Postal address: Department of Statistics, 1 South Parks Road, Oxford OX1 3TG, UK
Office: 50.25 Peter Medawar Building, South Parks Road, Oxford, OX1 3SY
Lecture Notes (let me know if you spot typos or incomprehensible passages, by sending me an email)
Lecture 4, page 13, line -4: remove the two minus signs in the exponents, γ is negative here.
Lecture 4, page 14, line 7: S should be Z
Lecture 5, page 18, line 14: The subscript of the first Δ should be s+r, not s+t. In the lines above, various weak inequalities should be strict and vice versa.
Lecture 6, page 22, line -9: T≤s should be T>s, then take complements of both sides.
Lecture 6, page 23, line 9: Add that we assume the condition that the integral of min(1,x)ν(dx) is finite.
Lecture 6, page 24, line 4: the reference should be to Assignment A.3.1.(c)
Lecture 6, page 24, line 6: add a square in the first expectation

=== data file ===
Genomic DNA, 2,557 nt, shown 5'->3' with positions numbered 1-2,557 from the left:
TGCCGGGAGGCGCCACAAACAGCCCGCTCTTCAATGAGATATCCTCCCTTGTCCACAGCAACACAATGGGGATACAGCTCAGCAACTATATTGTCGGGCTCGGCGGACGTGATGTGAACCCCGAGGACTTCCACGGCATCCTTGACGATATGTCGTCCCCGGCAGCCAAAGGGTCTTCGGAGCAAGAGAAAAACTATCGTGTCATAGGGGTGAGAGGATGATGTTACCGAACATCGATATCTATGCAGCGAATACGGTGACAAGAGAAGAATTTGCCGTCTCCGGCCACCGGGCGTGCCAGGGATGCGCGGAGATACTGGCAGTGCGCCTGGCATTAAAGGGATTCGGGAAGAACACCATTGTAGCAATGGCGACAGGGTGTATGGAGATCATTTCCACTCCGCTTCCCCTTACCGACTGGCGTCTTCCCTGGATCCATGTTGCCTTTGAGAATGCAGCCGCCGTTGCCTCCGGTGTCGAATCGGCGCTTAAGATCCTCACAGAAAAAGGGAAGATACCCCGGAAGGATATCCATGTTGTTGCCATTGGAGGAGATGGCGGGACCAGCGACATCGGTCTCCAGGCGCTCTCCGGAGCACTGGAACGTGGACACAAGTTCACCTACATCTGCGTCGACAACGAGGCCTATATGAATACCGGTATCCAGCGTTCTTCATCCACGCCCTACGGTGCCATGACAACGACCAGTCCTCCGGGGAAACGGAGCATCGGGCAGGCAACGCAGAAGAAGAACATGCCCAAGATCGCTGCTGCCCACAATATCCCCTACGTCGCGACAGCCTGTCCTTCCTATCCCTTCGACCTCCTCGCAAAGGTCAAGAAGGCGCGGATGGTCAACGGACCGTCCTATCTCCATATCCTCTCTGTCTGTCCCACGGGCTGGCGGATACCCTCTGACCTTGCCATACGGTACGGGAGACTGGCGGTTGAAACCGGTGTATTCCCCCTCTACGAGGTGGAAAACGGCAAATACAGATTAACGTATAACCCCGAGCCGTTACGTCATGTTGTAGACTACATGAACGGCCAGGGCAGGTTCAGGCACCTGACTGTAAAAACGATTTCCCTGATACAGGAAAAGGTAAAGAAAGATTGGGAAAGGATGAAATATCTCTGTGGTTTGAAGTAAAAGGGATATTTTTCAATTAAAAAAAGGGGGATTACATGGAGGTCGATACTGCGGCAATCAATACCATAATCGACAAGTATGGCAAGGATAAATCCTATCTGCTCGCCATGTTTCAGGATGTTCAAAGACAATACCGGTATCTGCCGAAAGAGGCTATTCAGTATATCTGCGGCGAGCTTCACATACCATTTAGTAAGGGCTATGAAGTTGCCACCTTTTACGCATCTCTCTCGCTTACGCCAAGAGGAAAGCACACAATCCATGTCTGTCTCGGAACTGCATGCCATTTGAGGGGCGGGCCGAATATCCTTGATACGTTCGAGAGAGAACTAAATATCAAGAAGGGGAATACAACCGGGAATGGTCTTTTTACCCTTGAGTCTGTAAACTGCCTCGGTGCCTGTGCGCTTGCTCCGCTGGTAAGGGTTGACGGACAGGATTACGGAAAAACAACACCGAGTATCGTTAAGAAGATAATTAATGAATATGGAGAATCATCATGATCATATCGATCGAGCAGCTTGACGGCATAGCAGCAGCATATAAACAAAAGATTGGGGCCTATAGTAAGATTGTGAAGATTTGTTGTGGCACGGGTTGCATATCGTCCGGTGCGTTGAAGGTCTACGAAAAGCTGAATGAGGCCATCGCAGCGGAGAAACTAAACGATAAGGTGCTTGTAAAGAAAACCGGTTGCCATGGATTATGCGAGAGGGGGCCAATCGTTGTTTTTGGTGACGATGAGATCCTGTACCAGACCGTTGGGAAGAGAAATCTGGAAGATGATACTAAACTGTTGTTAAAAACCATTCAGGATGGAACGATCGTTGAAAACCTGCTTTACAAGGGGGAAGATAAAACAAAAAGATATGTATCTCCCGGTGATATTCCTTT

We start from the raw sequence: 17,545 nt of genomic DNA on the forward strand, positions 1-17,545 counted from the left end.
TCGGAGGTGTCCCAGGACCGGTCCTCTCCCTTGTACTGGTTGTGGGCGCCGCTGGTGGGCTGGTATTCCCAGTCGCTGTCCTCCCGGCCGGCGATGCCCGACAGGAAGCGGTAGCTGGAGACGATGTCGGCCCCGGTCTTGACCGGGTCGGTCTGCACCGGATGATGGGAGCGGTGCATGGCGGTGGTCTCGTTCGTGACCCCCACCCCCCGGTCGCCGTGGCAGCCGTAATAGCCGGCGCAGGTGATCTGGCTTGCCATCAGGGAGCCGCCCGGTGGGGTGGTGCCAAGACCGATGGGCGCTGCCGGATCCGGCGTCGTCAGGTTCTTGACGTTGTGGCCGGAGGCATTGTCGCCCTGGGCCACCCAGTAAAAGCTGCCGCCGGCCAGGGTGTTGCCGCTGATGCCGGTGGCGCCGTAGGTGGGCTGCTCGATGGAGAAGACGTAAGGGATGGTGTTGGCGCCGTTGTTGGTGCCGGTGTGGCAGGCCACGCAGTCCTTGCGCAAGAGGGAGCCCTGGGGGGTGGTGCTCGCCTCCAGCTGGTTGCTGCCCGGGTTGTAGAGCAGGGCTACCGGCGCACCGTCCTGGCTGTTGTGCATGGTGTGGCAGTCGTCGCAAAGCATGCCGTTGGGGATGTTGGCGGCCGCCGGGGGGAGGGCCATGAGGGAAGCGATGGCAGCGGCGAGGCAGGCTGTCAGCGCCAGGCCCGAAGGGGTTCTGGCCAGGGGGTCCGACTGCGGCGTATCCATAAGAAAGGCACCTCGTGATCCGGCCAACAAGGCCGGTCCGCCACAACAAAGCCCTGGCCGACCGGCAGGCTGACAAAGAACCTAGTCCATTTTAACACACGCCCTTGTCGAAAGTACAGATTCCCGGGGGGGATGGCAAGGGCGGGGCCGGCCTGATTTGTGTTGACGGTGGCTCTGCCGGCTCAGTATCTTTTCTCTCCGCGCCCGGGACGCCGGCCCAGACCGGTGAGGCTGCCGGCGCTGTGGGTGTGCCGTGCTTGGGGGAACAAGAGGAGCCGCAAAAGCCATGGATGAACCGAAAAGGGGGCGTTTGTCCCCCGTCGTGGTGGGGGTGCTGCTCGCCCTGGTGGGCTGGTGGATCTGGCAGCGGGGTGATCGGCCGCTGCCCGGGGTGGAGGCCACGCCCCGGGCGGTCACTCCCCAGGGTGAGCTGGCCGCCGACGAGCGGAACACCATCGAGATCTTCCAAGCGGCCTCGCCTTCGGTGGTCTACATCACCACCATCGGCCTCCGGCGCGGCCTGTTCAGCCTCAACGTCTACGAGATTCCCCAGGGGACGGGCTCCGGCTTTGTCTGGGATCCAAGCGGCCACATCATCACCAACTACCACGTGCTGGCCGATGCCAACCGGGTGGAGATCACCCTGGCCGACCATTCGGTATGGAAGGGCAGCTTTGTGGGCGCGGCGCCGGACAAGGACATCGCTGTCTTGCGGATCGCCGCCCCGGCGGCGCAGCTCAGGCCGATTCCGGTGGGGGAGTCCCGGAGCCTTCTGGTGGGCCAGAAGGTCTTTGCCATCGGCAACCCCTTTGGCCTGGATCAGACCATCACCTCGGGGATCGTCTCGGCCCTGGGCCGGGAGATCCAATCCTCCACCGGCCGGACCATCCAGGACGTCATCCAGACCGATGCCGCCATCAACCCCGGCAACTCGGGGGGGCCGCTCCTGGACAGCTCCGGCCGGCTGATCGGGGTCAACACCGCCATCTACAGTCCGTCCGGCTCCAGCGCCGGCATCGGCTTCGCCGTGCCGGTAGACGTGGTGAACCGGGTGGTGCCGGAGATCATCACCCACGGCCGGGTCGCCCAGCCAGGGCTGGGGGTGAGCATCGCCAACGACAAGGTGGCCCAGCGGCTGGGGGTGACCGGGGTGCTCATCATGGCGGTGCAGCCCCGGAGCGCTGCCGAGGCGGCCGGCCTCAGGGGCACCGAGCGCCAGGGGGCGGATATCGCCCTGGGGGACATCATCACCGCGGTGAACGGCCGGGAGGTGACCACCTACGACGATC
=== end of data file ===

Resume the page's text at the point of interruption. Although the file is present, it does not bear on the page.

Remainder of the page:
Lecture 8, page 31, line -5: change the minus sign into a plus sign
Lecture 9, page 37, Example 60 is false: we need h(x)=γexp(-γx) as dominating pdf for some γ<β
Lecture 9, page 38, line -9: the vector should be a vector of increments, so there should not be a difference of times in the subscript of X, rather the increment of X between the two times
Lecture 9, page 39, line 12: the Zs should be Xs.
Lecture 11, page 52, line -5: the reference to Proposition 3 should be to Proposition 36
These are lecture notes, and lectures are lectures. The notes are here mainly to avoid that you miss important oral explanations while copying from the board. I will also use some transparencies (copied straight from the lecture notes), where appropriate, so you will not be able to copy everything during the lectures, but you will be able to find in the lecture notes everything that you see written in lectures but can't copy, except for the coloured highlighting of important passages. Please attend lectures, to understand and annotate the previously printed lecture notes, but also to pick up the further pictures, examples and explanations, selection and special emphasis, that I offer in lectures.
This course does not contain any (examinable) R programming, but (examinable) simulation techniques and other results in the course are illustrated using R output. Here is some R code for lecture 7
Class teaching material
Infosheet contains literature review and other course information